def apply_to_each(values: List[int], function: Callable) -> None. After you have added the required source code your program should produce the following output. One interesting aspect of the
apply_to_each function is that it does not return any values, as indicated by the return type annotation of
None. If the function does not return a value, then how can it modify the
values input parameter of type
List[int] as shown in the output? Finally, you will note that
apply_to_each accepts a
function parameter of type
Callable, making it a higher-order function. What are the benefits of using high-order functions in Python programs? How does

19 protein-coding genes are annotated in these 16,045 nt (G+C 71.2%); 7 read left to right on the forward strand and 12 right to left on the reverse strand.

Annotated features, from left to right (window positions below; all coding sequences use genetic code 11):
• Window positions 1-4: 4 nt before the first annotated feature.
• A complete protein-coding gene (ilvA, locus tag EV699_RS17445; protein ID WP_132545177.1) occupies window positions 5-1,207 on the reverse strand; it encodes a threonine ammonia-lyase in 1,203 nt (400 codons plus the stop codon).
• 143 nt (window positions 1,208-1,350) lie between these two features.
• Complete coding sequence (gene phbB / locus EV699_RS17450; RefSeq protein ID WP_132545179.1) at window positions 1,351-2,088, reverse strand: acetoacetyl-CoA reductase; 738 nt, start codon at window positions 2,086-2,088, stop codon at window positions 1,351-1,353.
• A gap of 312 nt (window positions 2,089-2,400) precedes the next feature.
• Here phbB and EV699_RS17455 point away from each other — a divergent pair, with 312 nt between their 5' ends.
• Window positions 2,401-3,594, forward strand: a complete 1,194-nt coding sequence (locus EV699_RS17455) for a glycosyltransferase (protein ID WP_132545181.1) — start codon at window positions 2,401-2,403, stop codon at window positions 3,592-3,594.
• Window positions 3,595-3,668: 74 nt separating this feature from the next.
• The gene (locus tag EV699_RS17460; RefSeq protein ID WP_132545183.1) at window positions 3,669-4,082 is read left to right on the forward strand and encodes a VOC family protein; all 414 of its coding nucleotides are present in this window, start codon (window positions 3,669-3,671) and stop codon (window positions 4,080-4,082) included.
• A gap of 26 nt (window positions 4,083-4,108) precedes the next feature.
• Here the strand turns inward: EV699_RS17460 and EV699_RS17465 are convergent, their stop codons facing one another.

apply_to_each use the
Values before transformations: [1, -2, 3.33] Values after applying abs: [1, 2, 3.33] Values after applying int: [1, 2, 3] Values after applying squaring: [1, 4, 9]
Since this project does not use Poetry to manage project dependencies and virtual environments, it does not support the use of commands like
poetry run task test. However, you can leverage the relevant instructions in the technical skills to run the command
gatorgrade --config config/gatorgrade.yml to check your work. If your work meets the baseline requirements and adheres to the best practices that proactive programmers adopt you will see that all the checks pass when you run
gatorgrade. You can study the
config/gatorgrade.yml file in your repository to learn how GatorGrade runs GatorGrader to automatically check your program and technical writing.